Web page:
So the classical evolutionary theory of aging must be modified. In times of plenty, aging plays out in accord with evolutionary theory, with reproduction followed by wholesale decline. The failure of many genes evidently leads to this decline. But in times of scarcity, the survival program kicks in to decelerate aging. And a single gene can promote this survival mechanism across a wide swath of nature's creatures.
Courtesy of Leonard P. Guarente
Sir2p's dependence on the metabolic coenzyme nicotinamide adenine dinucleotide (NAD) to deacetylate and silence genes suggests a provocative connection to observed life extension by caloric restriction.
This means the question "What causes aging?" may be a futile one with many answers (oxidative damage, short telomeres, unfolded or glycated proteins, etc.). Rather, the important question may be "What regulates aging?" because a regulator would have to slow any and all causes, under the right conditions. The answer to this latter question may well be
Of course, for the purposes of human health,
This is a "good news/bad news" finding. The good news is that we may have identified a contributor to mammalian aging: the gradual death of cells by apoptosis and the accompanying failure of organs, which can be mitigated by
I think it likely that any procancer effect from
SEEKING THE ELIXIR OF LIFE
The practical benefit of these new findings may be enormous. If single genes can determine the life span of mammals, it should be possible to develop drugs that bind to the protein products of these genes to alter their activities. In this regard, I, along with Cindy Bayley and Cynthia Kenyon, founded Elixir Pharmaceuticals (Cambridge, Mass.). The goal of Elixir is to take the recent advances in aging research and identify new drug targets in aging. Thus, drugs that slow the aging process may be on the horizon. But simply extending life may not be enough. Whether such drugs prolong youth and vitality or simply increase our stay in nursing homes is an important matter.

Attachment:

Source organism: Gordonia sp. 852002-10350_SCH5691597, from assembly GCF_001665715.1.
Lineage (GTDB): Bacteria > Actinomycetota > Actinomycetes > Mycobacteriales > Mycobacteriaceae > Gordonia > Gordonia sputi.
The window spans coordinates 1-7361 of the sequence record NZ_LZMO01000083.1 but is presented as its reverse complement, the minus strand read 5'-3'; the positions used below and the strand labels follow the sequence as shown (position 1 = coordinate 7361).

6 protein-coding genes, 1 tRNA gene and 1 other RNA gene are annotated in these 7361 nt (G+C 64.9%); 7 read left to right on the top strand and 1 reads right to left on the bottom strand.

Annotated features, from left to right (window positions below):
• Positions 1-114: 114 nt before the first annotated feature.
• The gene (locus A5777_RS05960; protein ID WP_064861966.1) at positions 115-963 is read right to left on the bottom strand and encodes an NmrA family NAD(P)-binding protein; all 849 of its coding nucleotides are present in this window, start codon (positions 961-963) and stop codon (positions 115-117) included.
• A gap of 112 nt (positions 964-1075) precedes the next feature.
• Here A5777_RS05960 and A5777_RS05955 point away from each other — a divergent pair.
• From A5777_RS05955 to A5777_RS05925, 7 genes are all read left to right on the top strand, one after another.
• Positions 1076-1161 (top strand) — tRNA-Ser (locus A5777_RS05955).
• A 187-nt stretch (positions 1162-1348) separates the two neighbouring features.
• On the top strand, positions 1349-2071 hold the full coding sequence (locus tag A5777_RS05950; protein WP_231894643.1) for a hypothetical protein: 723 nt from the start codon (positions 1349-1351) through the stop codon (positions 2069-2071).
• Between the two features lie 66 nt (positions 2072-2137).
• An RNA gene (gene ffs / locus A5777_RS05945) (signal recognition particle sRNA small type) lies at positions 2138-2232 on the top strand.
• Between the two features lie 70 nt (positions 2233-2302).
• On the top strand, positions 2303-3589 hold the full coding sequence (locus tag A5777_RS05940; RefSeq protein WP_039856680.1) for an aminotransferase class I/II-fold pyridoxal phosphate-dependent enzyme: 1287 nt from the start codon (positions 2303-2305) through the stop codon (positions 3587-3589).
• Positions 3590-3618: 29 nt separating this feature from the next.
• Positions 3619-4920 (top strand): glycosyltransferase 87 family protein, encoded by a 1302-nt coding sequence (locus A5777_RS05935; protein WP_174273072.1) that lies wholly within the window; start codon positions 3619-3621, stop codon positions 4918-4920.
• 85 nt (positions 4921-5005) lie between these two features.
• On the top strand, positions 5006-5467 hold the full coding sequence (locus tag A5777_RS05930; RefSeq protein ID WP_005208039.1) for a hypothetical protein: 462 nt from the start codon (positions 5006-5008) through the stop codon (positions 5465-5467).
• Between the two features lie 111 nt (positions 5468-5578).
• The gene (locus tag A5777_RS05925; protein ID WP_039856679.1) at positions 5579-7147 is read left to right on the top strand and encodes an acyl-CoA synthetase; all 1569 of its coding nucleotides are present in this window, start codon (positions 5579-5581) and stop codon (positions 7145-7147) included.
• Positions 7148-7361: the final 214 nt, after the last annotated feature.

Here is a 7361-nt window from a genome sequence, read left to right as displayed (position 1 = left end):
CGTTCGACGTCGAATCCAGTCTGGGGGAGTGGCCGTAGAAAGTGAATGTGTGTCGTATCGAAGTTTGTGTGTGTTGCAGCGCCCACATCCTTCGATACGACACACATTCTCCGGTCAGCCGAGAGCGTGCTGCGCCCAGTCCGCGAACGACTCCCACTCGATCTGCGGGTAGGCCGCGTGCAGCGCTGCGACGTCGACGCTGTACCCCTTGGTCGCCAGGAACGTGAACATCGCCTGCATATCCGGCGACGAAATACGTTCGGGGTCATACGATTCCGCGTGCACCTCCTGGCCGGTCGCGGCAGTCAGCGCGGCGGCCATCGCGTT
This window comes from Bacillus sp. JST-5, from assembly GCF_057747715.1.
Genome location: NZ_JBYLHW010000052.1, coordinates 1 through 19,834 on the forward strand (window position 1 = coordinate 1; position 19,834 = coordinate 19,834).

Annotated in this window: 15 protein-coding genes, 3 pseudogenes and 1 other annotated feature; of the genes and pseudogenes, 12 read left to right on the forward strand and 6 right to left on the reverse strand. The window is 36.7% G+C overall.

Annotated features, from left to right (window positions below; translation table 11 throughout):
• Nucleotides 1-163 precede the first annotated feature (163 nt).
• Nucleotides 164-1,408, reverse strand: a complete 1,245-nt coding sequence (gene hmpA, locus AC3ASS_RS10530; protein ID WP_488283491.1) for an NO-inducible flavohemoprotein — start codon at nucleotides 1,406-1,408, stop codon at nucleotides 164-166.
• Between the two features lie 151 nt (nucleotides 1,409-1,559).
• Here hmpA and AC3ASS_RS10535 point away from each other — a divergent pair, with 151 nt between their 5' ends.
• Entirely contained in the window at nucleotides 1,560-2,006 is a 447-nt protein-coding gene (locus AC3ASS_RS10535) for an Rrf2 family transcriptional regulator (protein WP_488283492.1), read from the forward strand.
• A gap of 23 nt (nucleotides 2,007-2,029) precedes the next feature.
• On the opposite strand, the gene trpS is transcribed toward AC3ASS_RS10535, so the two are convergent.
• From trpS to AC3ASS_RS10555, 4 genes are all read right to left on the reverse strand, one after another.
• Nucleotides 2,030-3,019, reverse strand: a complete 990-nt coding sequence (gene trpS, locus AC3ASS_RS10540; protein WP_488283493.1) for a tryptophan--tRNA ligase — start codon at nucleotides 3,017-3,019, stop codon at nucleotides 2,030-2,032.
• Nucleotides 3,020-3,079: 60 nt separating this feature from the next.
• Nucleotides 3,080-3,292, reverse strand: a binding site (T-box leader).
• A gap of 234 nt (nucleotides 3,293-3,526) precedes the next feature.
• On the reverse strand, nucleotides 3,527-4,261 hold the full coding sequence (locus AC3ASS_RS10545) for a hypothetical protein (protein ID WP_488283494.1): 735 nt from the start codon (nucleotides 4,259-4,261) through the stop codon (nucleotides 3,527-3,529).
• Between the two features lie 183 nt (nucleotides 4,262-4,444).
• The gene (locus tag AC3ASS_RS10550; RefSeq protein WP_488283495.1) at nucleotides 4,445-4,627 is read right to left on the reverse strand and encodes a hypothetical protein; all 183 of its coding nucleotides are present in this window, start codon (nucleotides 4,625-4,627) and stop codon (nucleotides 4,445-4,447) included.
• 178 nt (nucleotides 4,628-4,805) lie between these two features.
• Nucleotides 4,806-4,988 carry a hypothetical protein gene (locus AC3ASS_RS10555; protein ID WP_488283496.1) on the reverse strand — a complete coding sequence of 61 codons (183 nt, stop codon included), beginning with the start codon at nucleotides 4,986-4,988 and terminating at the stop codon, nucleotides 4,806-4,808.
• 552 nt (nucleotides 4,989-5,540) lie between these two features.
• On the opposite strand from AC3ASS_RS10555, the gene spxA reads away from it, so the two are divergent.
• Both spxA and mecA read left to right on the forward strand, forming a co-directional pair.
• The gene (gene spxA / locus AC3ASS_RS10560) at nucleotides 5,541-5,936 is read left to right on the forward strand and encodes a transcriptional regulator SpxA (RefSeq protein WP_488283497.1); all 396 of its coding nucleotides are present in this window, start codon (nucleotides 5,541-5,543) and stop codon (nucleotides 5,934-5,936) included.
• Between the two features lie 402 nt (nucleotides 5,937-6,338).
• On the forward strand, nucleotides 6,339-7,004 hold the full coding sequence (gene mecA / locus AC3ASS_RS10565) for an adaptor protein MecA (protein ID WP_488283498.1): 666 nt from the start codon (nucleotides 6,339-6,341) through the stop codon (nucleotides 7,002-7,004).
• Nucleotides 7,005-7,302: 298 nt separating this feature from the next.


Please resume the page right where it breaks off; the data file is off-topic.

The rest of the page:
We can consider the effects of CR on animal health. Calorie-restricted rodents not only live longer, but are vigorous and healthy for the duration of their long lives. Moreover, diseases of aging, such as tumors in mice and kidney disease in rats, are forestalled or prevented altogether. We believe that targets like
The vagaries of drug development defy an accurate prediction as to when we might see such advances, but I believe that I will be taking an anti-disease-of-aging pill in my lifetime. Any life extension is likely to be modest. Based on the effects of CR in mice, and the likelihood that such a pill would be taken later in life, I would expect a benefit on the order of a decade. This is nothing to sneeze at, but far less than we have already achieved with medical intervention in the past century. More important than longevity may be the health benefits. Maintaining vigor at advanced ages would hold considerable benefits not just in quality of life but in societal costs. The future is approaching and it looks longer and better than ever before.
Leonard P. Guarente is the Novartis Professor of Biology at The Massachusetts Institute of Technology and a director at Elixir Pharmaceuticals. His recent book,
He can be contacted at